Mattes adds that most of the individuals carrying out the regulation of the medical device market are not knowledgeable enough to adequately assess incoming products, he says, even as they make executive decisions. Appeasing them can make or break a deal, he notes, making the process a highly political one.

All in all, Mattes adds, the Chinese healthcare system is prone to instability that trickles down to the medical device market. “Americans and Europeans don’t understand China’s lack of free market economy,” he says, noting that the Chinese government “is permanently intervening in the market with constant interruption, checking, and fear. You’re never free to do what you want to do.”


Intellectual property risk

Mattes and others warn that entering China puts companies inexperienced in doing business there at risk of having their patents copied by local manufacturers — copying that the Chinese government often supports.

"Intellectual property (IP) protection is the No. 1 challenge for multinational corporations operating in China," wrote Andreas Schotter, of Ivey Business School at Western University, and Mary Teagarden, of Thunderbird School of Global Management, in the MIT Sloan Management Review in 2014. "According to the U.S. government, China accounted for nearly 80% of all IP thefts from U.S.-headquartered organizations in 2013." The authors suggest nine IP protection practices for companies to use to protect themselves, including having strategic clarity for Chinese operations to avoid bringing more IP into the country than necessary.


Cultural complexities

Grace Fu Palma, CEO of Boston-based China Med Device, a company that helps small- and medium-size device manufacturers enter China, says that the first key to selling there is understanding the Chinese culture. A Beijing native who regularly travels to China, Fu Palma notes that significant differences in the nature of deal-making can be challenging for newcomers to business there. “The Chinese like meetings, whereas Americans like contracts and documents,” she says. Deals often happen very quickly in those meetings, she adds, which can put those used to more formal, methodical negotiating and deal-structuring at a real disadvantage.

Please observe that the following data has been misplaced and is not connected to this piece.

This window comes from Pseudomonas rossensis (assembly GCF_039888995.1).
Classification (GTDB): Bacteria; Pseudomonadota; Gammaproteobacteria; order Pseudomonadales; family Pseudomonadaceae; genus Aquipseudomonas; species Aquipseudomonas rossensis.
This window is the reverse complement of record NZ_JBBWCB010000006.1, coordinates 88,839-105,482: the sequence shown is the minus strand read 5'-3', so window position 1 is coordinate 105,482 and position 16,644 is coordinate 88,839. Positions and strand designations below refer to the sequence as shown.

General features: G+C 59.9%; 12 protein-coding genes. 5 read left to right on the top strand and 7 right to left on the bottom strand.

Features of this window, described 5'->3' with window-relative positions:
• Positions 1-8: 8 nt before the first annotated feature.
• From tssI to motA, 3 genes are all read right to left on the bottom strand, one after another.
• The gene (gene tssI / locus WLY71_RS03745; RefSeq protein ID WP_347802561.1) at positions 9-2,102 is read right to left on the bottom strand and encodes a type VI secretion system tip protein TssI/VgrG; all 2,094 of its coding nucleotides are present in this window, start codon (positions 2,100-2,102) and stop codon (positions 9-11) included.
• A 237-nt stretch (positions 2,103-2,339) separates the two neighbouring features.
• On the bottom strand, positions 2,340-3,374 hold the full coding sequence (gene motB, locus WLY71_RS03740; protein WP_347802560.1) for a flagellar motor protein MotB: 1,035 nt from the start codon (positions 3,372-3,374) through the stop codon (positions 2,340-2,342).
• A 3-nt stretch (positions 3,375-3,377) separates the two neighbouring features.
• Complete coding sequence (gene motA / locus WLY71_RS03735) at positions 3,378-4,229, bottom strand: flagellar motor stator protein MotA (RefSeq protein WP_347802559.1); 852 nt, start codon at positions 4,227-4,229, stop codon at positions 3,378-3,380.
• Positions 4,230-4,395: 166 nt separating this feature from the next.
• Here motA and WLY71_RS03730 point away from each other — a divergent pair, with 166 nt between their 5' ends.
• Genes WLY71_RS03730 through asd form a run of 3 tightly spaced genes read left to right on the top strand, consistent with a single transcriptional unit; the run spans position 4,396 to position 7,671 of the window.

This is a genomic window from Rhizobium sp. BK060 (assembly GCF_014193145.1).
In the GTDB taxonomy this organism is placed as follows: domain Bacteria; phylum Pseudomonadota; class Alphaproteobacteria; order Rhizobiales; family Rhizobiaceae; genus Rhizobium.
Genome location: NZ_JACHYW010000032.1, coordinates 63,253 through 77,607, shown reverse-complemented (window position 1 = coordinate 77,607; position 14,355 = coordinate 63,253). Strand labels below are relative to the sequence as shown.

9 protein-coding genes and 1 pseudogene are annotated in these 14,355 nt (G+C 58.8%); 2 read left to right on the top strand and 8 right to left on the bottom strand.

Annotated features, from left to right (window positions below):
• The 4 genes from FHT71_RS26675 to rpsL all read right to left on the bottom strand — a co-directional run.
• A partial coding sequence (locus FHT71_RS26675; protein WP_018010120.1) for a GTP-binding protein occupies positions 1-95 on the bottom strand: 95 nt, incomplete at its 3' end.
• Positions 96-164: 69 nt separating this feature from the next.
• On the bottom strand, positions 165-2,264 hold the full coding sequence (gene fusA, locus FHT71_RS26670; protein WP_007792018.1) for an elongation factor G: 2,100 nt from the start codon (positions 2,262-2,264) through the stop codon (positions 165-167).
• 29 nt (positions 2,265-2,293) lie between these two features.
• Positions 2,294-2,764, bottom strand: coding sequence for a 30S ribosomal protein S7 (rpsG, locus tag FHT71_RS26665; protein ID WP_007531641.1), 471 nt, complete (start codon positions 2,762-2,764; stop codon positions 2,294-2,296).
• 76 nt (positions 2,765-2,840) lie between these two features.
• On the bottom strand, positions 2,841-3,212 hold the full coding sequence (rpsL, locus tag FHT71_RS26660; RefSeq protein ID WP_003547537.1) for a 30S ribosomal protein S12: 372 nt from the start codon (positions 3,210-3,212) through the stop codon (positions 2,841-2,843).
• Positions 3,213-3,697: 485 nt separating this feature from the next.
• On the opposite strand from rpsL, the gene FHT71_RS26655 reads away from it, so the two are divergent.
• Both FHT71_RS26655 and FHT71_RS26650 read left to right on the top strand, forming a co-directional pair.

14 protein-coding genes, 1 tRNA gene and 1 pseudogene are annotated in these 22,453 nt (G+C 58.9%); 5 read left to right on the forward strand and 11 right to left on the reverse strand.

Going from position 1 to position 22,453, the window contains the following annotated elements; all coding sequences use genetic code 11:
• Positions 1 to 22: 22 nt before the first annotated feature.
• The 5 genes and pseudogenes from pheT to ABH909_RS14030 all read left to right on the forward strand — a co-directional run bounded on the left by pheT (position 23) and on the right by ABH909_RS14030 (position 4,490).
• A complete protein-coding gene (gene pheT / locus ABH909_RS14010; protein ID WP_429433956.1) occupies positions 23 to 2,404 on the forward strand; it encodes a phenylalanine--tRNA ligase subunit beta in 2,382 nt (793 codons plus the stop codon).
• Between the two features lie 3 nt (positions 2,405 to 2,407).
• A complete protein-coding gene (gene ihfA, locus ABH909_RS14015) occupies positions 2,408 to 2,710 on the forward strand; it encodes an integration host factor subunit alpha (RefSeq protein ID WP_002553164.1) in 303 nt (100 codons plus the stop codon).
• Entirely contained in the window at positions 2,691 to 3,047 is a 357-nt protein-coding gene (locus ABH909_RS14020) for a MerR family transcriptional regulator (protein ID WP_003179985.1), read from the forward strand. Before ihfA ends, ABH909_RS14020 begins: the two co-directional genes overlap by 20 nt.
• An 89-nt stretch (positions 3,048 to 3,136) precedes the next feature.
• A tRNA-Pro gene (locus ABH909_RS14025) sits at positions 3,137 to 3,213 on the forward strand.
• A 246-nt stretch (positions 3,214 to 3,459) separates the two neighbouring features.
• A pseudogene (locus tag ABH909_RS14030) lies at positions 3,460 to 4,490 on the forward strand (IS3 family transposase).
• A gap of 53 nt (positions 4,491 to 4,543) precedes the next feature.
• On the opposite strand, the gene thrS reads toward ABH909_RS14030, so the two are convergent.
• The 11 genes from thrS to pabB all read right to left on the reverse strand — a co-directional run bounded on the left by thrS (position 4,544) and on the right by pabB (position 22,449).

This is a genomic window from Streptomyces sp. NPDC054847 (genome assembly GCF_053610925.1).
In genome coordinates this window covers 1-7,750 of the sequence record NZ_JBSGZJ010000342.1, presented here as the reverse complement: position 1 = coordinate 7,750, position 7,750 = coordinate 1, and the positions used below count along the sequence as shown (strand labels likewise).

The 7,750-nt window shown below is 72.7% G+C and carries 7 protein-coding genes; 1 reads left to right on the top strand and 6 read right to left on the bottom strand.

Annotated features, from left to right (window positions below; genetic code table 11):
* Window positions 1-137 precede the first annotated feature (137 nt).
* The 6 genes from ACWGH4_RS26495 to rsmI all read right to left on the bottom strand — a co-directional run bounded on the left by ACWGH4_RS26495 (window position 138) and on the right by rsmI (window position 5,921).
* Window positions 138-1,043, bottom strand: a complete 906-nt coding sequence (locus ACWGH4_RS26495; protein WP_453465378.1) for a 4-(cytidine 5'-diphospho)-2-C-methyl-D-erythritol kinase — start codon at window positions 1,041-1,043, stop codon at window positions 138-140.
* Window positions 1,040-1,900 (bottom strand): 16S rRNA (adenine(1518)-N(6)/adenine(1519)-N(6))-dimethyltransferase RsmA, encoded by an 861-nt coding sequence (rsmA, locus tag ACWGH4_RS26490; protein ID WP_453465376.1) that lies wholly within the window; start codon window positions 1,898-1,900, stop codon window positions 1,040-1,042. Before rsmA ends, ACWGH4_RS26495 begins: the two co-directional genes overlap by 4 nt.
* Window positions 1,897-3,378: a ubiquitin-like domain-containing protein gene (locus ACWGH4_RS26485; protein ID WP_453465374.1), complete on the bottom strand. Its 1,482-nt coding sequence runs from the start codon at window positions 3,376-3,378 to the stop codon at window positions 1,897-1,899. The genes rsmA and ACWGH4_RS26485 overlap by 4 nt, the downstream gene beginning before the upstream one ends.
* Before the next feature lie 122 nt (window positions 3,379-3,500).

Chinese competitors

The ITA notes that according to the 2015 China Medical Device Industry Development Bluebook, issued by China Medical Pharmaceutical Material Association, there were approximately 16,000 Chinese medical device manufacturers active in 2015. Mattes says Chinese hospitals have begun to favor lower-priced domestic products, especially as those products become more sophisticated. And Chinese companies may well become more and more competitive both in terms of technology and pricing.

The Chinese government, along with favoring local suppliers, has further invested in R&D efforts for China’s large medical device manufacturers, such as Beijing Wandong Medical Equipment Co., Mindray, Shandong Shinva Medical Instrument Co., and Weigao Group Co. These investments are likely to pay off for the domestic industry, according to China Business Review. Ultrasound machines made by China’s Mindray are already about half the cost of similar machines produced by Philips.


Partnership opportunities

One way to mitigate the risks presented by these various challenges is to find a Chinese partner. A variety of medical-device partnerships have already been able to thrive within China. The French company Eye Tech Care SA partnered with China-based Everpine Capital to expand Eye Tech Care’s non-invasive glaucoma treatment into China. California-based Hansen Medical in 2015 established a distribution deal with China National Medical Device Company to allow the exclusive sale of Hansen’s Magellan Robotic System in the country. The technology is used in vascular surgery, and the collaboration allows for further commercialization opportunity for Hansen while serving an increasing vascular disease burden in China.

Government agreements have also set the tone for more effective commercial partnerships. In 2015, the U.S. and China took steps to reduce drug and medical-device application backlogs in order to speed time to market of imports, according to the U.S. Department of Commerce. The agreement includes further expansion of clinical trial exemptions for medical devices and enhancing pre-submission consultation opportunities for medical device applicants. The new outcomes will “pave the way for significant increases in US exports in healthcare,” said the Commerce Department.

The bottom line, says Mattes, is that China may not be a good choice for manufacturers who don’t already have significant experience in overseas markets. But for those who do, as well as those who can find the right partnerships, the potential rewards are enormous.


— Alana Assenmacher

Alana Assenmacher is a news consultant for GHCi.